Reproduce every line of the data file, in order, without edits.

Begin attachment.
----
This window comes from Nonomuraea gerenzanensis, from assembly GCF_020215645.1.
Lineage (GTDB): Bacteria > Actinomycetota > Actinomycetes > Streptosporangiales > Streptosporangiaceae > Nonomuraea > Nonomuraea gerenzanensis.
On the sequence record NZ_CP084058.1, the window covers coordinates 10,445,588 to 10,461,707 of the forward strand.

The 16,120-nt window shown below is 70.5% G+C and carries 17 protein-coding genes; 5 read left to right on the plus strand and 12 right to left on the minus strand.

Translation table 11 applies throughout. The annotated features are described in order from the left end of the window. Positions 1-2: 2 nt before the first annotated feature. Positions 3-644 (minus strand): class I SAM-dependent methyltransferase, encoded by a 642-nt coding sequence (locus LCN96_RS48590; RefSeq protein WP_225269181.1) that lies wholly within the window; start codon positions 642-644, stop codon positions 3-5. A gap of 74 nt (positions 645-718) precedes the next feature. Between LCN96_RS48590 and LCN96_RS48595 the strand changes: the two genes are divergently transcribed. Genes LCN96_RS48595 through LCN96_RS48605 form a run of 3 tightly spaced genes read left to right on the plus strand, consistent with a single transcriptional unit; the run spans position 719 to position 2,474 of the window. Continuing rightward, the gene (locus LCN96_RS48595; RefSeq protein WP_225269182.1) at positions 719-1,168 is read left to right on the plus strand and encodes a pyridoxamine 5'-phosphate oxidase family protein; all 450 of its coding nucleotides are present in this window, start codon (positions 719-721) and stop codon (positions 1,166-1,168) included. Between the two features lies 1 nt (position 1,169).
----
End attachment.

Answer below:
This window comes from Nonomuraea gerenzanensis, from assembly GCF_020215645.1.
Lineage (GTDB): Bacteria > Actinomycetota > Actinomycetes > Streptosporangiales > Streptosporangiaceae > Nonomuraea > Nonomuraea gerenzanensis.
On the sequence record NZ_CP084058.1, the window covers coordinates 10,445,588 to 10,461,707 of the forward strand.

The 16,120-nt window shown below is 70.5% G+C and carries 17 protein-coding genes; 5 read left to right on the plus strand and 12 right to left on the minus strand.

Translation table 11 applies throughout. The annotated features are described in order from the left end of the window. Positions 1-2: 2 nt before the first annotated feature. Positions 3-644 (minus strand): class I SAM-dependent methyltransferase, encoded by a 642-nt coding sequence (locus LCN96_RS48590; RefSeq protein WP_225269181.1) that lies wholly within the window; start codon positions 642-644, stop codon positions 3-5. A gap of 74 nt (positions 645-718) precedes the next feature. Between LCN96_RS48590 and LCN96_RS48595 the strand changes: the two genes are divergently transcribed. Genes LCN96_RS48595 through LCN96_RS48605 form a run of 3 tightly spaced genes read left to right on the plus strand, consistent with a single transcriptional unit; the run spans position 719 to position 2,474 of the window. Continuing rightward, the gene (locus LCN96_RS48595; RefSeq protein WP_225269182.1) at positions 719-1,168 is read left to right on the plus strand and encodes a pyridoxamine 5'-phosphate oxidase family protein; all 450 of its coding nucleotides are present in this window, start codon (positions 719-721) and stop codon (positions 1,166-1,168) included. Between the two features lies 1 nt (position 1,169).